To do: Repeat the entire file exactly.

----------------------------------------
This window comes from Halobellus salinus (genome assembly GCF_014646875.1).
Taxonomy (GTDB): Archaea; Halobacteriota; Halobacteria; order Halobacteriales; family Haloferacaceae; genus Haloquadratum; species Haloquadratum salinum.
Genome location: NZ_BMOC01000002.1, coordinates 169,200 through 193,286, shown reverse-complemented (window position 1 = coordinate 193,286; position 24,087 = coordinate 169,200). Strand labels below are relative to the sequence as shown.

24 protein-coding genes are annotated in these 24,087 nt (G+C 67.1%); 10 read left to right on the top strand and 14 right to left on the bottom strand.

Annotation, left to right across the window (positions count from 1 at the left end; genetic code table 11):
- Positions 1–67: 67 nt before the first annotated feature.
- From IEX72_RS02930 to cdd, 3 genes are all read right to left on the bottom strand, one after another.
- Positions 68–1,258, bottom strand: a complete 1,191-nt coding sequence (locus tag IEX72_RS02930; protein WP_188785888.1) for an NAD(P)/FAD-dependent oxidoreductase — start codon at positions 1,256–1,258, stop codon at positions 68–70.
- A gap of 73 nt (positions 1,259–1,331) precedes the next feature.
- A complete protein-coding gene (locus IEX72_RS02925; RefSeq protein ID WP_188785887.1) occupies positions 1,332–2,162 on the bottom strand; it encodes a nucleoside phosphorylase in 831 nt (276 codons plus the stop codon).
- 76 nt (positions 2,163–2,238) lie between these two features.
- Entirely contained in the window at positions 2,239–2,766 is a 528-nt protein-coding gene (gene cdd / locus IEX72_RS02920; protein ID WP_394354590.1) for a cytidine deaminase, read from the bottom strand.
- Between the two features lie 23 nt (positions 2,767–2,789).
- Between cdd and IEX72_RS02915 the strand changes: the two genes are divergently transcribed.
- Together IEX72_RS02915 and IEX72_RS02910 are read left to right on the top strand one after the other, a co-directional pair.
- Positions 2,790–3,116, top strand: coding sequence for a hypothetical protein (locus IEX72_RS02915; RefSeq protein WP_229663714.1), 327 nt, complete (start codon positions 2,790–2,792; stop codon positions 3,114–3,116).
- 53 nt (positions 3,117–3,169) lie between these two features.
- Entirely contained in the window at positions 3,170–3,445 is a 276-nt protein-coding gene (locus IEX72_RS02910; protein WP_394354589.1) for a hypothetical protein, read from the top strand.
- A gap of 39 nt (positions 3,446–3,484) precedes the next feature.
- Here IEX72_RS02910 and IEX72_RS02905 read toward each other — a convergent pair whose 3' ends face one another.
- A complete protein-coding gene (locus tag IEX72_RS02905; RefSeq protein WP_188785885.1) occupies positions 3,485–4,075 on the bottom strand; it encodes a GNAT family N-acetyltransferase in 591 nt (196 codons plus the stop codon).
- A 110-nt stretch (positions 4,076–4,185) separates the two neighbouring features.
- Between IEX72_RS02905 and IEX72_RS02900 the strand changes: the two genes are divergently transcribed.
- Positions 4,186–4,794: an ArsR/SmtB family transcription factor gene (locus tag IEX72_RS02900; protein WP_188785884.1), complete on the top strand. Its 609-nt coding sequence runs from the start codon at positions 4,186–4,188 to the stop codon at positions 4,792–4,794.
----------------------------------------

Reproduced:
This window comes from Halobellus salinus (genome assembly GCF_014646875.1).
Taxonomy (GTDB): Archaea; Halobacteriota; Halobacteria; order Halobacteriales; family Haloferacaceae; genus Haloquadratum; species Haloquadratum salinum.
Genome location: NZ_BMOC01000002.1, coordinates 169,200 through 193,286, shown reverse-complemented (window position 1 = coordinate 193,286; position 24,087 = coordinate 169,200). Strand labels below are relative to the sequence as shown.

24 protein-coding genes are annotated in these 24,087 nt (G+C 67.1%); 10 read left to right on the top strand and 14 right to left on the bottom strand.

Annotation, left to right across the window (positions count from 1 at the left end; genetic code table 11):
- Positions 1–67: 67 nt before the first annotated feature.
- From IEX72_RS02930 to cdd, 3 genes are all read right to left on the bottom strand, one after another.
- Positions 68–1,258, bottom strand: a complete 1,191-nt coding sequence (locus tag IEX72_RS02930; protein WP_188785888.1) for an NAD(P)/FAD-dependent oxidoreductase — start codon at positions 1,256–1,258, stop codon at positions 68–70.
- A gap of 73 nt (positions 1,259–1,331) precedes the next feature.
- A complete protein-coding gene (locus IEX72_RS02925; RefSeq protein ID WP_188785887.1) occupies positions 1,332–2,162 on the bottom strand; it encodes a nucleoside phosphorylase in 831 nt (276 codons plus the stop codon).
- 76 nt (positions 2,163–2,238) lie between these two features.
- Entirely contained in the window at positions 2,239–2,766 is a 528-nt protein-coding gene (gene cdd / locus IEX72_RS02920; protein ID WP_394354590.1) for a cytidine deaminase, read from the bottom strand.
- Between the two features lie 23 nt (positions 2,767–2,789).
- Between cdd and IEX72_RS02915 the strand changes: the two genes are divergently transcribed.
- Together IEX72_RS02915 and IEX72_RS02910 are read left to right on the top strand one after the other, a co-directional pair.
- Positions 2,790–3,116, top strand: coding sequence for a hypothetical protein (locus IEX72_RS02915; RefSeq protein WP_229663714.1), 327 nt, complete (start codon positions 2,790–2,792; stop codon positions 3,114–3,116).
- 53 nt (positions 3,117–3,169) lie between these two features.
- Entirely contained in the window at positions 3,170–3,445 is a 276-nt protein-coding gene (locus IEX72_RS02910; protein WP_394354589.1) for a hypothetical protein, read from the top strand.
- A gap of 39 nt (positions 3,446–3,484) precedes the next feature.
- Here IEX72_RS02910 and IEX72_RS02905 read toward each other — a convergent pair whose 3' ends face one another.
- A complete protein-coding gene (locus tag IEX72_RS02905; RefSeq protein WP_188785885.1) occupies positions 3,485–4,075 on the bottom strand; it encodes a GNAT family N-acetyltransferase in 591 nt (196 codons plus the stop codon).
- A 110-nt stretch (positions 4,076–4,185) separates the two neighbouring features.
- Between IEX72_RS02905 and IEX72_RS02900 the strand changes: the two genes are divergently transcribed.
- Positions 4,186–4,794: an ArsR/SmtB family transcription factor gene (locus tag IEX72_RS02900; protein WP_188785884.1), complete on the top strand. Its 609-nt coding sequence runs from the start codon at positions 4,186–4,188 to the stop codon at positions 4,792–4,794.